Among visitors to the Iberian peninsula the city of Porto, Portugal borders on being a cliché place for tourists to go. Thankfully, the city is a colorful hodgepodge of houses and wineries dotted onto the high-cliffed, dramatic hillsides that surround the Douro River valley, so the reasons for its status as a regional “must-visit” destination will become clear to you even if you aren’t in the area.
If you aren’t planning to travel to Portugal in the near future, use the images and descriptions I provide of Porto to get you there as fast as possible. And if you are, get over your desire to stay in Lisbon or only to travel south to Faro and visit the namesake Portuguese city that’s certain to delight and mesmerize you.
1. It’s mad close to Lisbon
If it isn’t enough that Porto is just 300 km from Lisbon, take comfort in the fact that Portugal’s incredible railway system allows you to bridge this distance quickly and easily. Less than three hours after the moment you board one of the hourly trains departing Lisbon’s Oriente railway hub, you’ll be disembarking at Porto’s pictureseque Campanha station.
2. Who doesn’t love a city sprawled over hills?
As short as the train journey is, you’ll know the moment you arrive in your destination. Porto’s colorful bungalows and wineries dot and punctuate the high rolling hills that emanate in all directions from the Douro Valley the railway runs along it. The most stressful part of Porto is forcing yourself to say on the train until it arrives in Porto’s city center.
3. The city is the namesake of delicious port wine
Heading north over the Ponto Dom Luis bridge and hanging your first right brings you to a long avenida of outlets that produce sweet, delicious port wine, an after-dinner favorite native to Portugal. Enjoy a glass of golden tawny or crimson ruby as a guide explains to you how the extreme climate of the Portuguese central valley has been crafting it for hundreds of years. Follow the signs to Croft Winery for a free-of-charge tour.
4. Porto is full of real people
Porto is the second-largest city in Portugal — and without a doubt, its second most-visited tourist region, after Lisbon — but local residents are far more unaffected by the presence of tourists than those you find in the national capital. In spite of their limited English skills, Porto locals will be more than patient with you as you attempt to order a francesa, one of the most famous regional dishes, in broken Portuguese.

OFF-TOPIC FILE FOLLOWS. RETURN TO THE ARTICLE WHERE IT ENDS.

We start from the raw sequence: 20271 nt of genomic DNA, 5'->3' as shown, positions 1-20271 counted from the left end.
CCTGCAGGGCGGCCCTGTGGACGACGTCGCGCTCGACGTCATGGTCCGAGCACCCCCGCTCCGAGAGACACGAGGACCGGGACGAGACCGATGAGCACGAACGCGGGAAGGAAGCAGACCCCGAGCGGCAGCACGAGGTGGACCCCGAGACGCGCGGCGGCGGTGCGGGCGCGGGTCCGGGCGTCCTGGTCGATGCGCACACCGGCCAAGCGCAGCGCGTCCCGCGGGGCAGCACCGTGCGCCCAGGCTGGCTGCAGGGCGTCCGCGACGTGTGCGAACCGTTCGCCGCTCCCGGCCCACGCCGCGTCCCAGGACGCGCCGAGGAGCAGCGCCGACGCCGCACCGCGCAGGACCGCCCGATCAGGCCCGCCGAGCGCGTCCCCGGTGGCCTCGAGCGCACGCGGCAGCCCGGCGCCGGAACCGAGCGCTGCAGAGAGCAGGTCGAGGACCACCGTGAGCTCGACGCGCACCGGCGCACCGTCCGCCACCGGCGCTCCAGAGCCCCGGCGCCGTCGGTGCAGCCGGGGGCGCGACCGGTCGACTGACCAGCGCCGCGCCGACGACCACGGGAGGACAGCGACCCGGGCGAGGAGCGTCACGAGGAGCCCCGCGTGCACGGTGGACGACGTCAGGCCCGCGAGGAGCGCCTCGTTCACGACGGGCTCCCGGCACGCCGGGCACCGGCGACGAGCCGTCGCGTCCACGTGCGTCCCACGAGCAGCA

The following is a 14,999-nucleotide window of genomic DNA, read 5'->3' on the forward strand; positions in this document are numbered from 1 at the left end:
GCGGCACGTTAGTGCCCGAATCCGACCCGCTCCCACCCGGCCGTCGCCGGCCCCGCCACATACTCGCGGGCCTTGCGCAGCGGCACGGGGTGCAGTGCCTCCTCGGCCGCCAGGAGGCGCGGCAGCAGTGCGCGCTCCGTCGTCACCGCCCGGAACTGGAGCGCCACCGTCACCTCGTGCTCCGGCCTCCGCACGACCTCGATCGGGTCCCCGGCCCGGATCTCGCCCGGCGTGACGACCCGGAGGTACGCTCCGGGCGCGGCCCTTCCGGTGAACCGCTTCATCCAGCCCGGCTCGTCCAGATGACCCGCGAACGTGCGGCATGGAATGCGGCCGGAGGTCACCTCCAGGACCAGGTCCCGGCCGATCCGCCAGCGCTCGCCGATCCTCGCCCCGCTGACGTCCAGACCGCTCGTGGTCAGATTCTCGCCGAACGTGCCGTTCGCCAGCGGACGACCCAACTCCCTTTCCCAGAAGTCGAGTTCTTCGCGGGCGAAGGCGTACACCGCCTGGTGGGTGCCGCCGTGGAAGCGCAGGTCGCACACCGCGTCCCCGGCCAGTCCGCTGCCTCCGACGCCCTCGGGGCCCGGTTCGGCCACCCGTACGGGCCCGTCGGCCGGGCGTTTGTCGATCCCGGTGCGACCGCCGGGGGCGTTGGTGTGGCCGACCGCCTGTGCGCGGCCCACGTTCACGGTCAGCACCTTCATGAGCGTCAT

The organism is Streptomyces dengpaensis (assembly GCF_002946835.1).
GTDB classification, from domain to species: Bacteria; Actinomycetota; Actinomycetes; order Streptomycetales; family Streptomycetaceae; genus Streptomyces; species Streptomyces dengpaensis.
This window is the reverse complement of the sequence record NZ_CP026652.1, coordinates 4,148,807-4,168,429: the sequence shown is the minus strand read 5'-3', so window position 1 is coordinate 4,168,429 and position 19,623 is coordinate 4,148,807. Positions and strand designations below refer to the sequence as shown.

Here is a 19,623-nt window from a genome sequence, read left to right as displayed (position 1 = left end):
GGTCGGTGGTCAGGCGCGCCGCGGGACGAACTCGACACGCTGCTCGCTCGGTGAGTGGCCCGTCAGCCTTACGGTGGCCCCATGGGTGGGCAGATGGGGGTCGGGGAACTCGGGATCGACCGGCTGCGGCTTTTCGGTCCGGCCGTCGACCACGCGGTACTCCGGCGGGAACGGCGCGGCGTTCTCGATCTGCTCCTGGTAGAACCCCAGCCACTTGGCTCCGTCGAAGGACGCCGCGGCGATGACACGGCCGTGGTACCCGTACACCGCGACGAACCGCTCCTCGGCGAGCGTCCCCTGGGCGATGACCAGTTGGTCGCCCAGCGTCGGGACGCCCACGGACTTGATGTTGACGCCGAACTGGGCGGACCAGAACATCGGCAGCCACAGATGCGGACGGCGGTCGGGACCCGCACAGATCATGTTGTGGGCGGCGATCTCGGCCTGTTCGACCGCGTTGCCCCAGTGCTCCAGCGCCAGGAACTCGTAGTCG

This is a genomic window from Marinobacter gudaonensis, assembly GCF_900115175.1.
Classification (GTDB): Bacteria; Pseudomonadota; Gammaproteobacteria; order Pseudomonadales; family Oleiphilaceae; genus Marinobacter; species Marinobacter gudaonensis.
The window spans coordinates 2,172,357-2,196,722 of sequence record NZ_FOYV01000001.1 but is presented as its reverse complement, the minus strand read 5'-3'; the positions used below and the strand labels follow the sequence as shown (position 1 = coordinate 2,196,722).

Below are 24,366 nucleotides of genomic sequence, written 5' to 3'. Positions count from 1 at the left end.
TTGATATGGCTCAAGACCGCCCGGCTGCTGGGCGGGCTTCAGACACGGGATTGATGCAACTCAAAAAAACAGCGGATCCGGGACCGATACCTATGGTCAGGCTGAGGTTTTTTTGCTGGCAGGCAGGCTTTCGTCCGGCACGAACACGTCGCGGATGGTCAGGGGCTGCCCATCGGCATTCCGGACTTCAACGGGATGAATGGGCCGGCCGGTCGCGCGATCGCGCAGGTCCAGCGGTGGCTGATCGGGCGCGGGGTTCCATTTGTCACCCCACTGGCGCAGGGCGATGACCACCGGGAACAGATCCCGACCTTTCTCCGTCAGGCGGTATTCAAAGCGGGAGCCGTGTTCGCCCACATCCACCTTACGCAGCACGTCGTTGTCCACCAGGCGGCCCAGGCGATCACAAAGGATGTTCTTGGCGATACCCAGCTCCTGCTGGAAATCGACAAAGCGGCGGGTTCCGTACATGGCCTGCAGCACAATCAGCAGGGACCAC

5. Getting around is extremely easy
At a cost of €3.5 million, Porto’s six-line metro system was the largest investment in the country’s history, accounting for over one per cent of the nation’s GDP in 2007 when the fifth line opened. Although central Porto is small enough to navigate on foot, the Porto Metro affords you affordable, easy and quick access to both the city’s more bucolic and suburban outskirts.
6. A huge variety of lodging options exist
As is the case in Lisbon, Porto’s dozens of hostels — try the Rivoli Cinema Hostel if you really want to be wowed — are among the most amenity-rich and well-loved in the world. Still, finding a proper hotel is easy if you have a need for privacy or simply don’t want to risk sharing your room with someone who snores.
7. You’ll have money leftover
On the whole, Portugal is way cheaper than northern and central European countries like Holland, Switzerland and Germany — and even its neighbor Spain, which is admittedly very affordable when compared to its northern neighbors. If you play your cards right, you can easily get by in Porto for just €30 per day, meals and port wine included.
Robert Schrader is a travel writer and photographer who’s been roaming the world independently since 2005, writing for publications such as “CNNGo” and “Shanghaiist” along the way. His blog, Leave Your Daily Hell, provides a mix of travel advice, destination guides and personal essays covering the more esoteric aspects of life as a traveler.